Let $\Delta^k$ the standard $k$-dimensional simplex, $\Delta^k=\{(x^0,\dots,x^k)\in \mathbb{R}^{k+1}|\sum_{i=0}^kx^i=1\}$, and let $\Omega^\bullet(\Delta^k)$ be the de Rham complex of smooth differential forms on $\Delta^k$ (as usual a differential form is smooth on $\Delta^k$ if it admits a smooth extension to an neighborhood of $\Delta^k$). It is well known, dating back at least to Poincare', that $\Omega^\bullet(\Delta^k)$ is an acyclic complex (in strictly positive degree).

Now consider the following graded subspace $\Omega^\bullet_{ctb}(\Delta^k)$ of $\Omega^\bullet(\Delta^k)$: for any point $p$ in $\Delta^k$, let $\Delta_p$ be the lowest dimensional simplicial subset of $\Delta^k$ the point $p$ belongs to and let $\pi_p$ the orthogonal projection on the linear subspace determined by the $\Delta_p$; and say that a differential form $\omega$ is "constant towards the boundary" if for any point $p$ in $\Delta^k$ there is a neighborhood $U$ of $p$ such that $\omega=\pi_p^*(\omega\vert_{\Delta_p})$ on $U$ (these differential forms are called "differential forms with sitting instants" in Cech cocycles for differential characteristic classes).

Since the de Rham differential commutes with pullback (and restriction is a special case of pullback), it is immediate to see that $\Omega^\bullet_{ctb}(\Delta^k)$ is actually a subcomplex of $\Omega^\bullet(\Delta^k)$, and my question is: is $\Omega^\bullet_{ctb}(\Delta^k)\hookrightarrow \Omega^\bullet(\Delta^k)$ a quasiisomorphism? (equivalently, is $\Omega^\bullet_{ctb}(\Delta^k)$ acyclic in positive degree?). Or, in completely explicit terms, is it true that if $\omega$ is a closed differential form on $\Delta^k$ which is constant towards the boundary, one can find a primitive $\eta$ which is constant towards the boundary?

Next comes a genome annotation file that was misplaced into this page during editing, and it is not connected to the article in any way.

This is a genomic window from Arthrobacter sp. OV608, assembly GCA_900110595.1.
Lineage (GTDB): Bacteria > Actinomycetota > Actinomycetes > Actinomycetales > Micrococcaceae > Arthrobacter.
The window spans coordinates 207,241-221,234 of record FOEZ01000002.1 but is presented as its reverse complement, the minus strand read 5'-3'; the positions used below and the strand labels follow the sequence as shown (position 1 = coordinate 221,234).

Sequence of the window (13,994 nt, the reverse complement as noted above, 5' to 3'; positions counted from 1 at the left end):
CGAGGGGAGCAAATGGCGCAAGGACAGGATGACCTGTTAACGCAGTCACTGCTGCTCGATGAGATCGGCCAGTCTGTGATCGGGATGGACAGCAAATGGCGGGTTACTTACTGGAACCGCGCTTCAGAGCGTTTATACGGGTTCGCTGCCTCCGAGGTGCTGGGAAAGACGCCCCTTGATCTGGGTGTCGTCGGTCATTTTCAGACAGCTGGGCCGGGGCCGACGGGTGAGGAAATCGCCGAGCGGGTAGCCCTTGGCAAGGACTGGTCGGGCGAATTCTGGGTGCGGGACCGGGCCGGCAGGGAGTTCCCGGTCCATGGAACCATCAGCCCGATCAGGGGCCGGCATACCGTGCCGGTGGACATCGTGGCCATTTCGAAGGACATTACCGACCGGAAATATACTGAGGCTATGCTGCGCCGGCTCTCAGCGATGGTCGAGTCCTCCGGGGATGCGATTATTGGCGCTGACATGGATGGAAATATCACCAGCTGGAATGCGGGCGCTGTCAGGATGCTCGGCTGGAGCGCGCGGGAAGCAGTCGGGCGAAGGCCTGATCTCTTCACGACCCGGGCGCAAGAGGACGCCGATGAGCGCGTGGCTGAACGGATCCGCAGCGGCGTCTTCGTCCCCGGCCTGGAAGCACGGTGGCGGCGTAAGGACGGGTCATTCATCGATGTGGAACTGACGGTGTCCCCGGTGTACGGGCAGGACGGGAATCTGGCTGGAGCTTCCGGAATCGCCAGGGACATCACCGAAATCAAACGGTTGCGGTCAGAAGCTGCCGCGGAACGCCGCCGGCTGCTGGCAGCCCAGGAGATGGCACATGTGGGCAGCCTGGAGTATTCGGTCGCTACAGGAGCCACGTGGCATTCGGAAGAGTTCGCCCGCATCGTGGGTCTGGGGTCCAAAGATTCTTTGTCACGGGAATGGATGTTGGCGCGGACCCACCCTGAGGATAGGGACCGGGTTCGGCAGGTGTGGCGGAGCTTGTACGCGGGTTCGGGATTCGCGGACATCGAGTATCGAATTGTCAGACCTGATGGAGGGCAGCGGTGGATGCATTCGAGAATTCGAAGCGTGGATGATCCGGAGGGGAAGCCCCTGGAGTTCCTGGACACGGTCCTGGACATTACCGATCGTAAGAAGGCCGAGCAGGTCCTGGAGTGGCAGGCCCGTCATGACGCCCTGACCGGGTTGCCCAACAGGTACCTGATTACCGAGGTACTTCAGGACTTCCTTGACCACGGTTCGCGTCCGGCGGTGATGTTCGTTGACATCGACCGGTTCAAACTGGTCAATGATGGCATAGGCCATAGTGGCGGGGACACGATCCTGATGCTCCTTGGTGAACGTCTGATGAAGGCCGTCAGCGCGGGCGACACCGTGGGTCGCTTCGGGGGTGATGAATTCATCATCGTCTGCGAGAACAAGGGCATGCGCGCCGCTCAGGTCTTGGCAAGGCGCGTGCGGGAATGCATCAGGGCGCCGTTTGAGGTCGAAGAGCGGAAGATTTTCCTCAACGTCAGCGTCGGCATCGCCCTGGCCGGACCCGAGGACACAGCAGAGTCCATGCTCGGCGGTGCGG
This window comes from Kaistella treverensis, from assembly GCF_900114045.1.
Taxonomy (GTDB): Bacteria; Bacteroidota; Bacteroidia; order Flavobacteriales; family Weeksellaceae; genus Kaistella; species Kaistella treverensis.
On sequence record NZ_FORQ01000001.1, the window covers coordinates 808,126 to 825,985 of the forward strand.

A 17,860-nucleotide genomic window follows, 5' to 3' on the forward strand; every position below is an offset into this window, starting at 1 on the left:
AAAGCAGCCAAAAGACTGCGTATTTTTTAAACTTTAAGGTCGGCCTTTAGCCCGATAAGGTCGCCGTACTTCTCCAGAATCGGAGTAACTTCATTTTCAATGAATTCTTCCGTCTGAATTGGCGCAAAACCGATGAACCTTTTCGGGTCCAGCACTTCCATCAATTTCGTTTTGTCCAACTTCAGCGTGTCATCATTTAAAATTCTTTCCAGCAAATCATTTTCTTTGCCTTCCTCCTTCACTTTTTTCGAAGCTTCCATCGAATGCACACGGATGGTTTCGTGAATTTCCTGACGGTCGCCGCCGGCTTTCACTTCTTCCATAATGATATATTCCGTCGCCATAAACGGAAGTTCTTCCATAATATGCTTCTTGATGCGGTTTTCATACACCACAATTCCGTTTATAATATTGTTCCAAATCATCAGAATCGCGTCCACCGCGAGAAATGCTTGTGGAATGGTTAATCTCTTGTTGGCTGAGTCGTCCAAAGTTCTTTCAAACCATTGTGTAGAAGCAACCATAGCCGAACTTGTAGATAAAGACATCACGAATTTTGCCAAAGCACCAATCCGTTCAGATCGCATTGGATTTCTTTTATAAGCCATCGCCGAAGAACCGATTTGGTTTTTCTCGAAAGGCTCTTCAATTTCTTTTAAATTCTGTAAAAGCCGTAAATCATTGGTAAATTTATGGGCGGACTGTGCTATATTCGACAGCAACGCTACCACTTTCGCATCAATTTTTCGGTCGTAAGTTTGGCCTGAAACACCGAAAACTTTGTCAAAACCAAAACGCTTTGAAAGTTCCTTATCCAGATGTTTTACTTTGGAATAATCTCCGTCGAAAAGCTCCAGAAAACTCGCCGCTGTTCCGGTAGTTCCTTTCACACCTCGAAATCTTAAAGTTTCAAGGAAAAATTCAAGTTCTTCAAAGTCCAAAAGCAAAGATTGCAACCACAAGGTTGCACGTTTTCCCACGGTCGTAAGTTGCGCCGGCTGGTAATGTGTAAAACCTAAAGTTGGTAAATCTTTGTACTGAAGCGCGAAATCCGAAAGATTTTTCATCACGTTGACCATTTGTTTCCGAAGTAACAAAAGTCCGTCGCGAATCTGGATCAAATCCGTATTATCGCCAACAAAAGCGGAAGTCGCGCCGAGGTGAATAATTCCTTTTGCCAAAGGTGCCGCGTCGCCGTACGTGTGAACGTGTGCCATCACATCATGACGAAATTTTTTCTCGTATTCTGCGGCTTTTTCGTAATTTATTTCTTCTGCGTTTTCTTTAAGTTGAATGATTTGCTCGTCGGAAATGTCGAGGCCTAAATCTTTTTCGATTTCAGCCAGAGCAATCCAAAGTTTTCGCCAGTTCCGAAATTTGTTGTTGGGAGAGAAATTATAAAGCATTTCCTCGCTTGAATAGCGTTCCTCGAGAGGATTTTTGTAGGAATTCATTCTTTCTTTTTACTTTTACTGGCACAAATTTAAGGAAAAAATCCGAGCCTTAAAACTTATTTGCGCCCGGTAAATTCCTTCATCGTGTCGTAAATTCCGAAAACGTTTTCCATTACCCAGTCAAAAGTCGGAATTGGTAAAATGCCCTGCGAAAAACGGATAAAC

I've worked out the lowest $k$ cases by hand, and the answer is yes. For $k=1$ this is almost trivial and for $k=2$ it is just a bit more tricky, working inductively. Since no change in the homotopy typ happens as dimension of the simplex increases, I guess acyclicity of $\Omega^\bullet_{ctb}(\Delta^k)$ will be true for any $k$, but the inductive argument I have in mind gets more and more involved at every step, so that I rapidly loose control over it. On the other hand I am convinced that a clever application of Poincare' lemma (i.e. by choosing a contraction of the simplex to a point along a vector field which is orthogonal to the boundary and with a sink at the center of the simplex), but I'm not completely sure of this argument.

(do not hesitate to close this question if it is too localized)

  • 1
    $\begingroup$ How about using sheaves? Show that the sheaf of such forms is acyclic (no higher sheaf cohomology) and note that the usual Poincare lemma applies stalkwise. $\endgroup$ – Tom Goodwillie Jun 15 '11 at 15:07
  • 1
    $\begingroup$ Sure! proving stalkwise Poincare' lemma should be pretty immediate, and then the usual primary school spectral sequence does the job! Thanks a lot, Tom, I will blame myself for ages for having not thought of sheaves before asking! :) $\endgroup$ – domenico fiorenza Jun 15 '11 at 15:45
  • 1
    $\begingroup$ (and proving stalkwise Poincare' is not pretty immediate: it is completely and totally immediate. thanks again) $\endgroup$ – domenico fiorenza Jun 15 '11 at 15:50
  • $\begingroup$ Finally, to show that the sheaf of such forms is acyclic it would suffice to prove that there exist partitions of the unity constant toward the boundary of the simplex (subordinate to a given open cover), which should not be hard. $\endgroup$ – domenico fiorenza Jun 15 '11 at 17:23
  • $\begingroup$ (and indeed it is not hard at all: one can mimic step by step the usual construction of partitions of unity on smooth manifolds, but with bump functions which are constant toward the boundary of the simplex) $\endgroup$ – domenico fiorenza Jun 15 '11 at 18:12

Your Answer

By clicking “Post Your Answer”, you agree to our terms of service, privacy policy and cookie policy

Browse other questions tagged or ask your own question.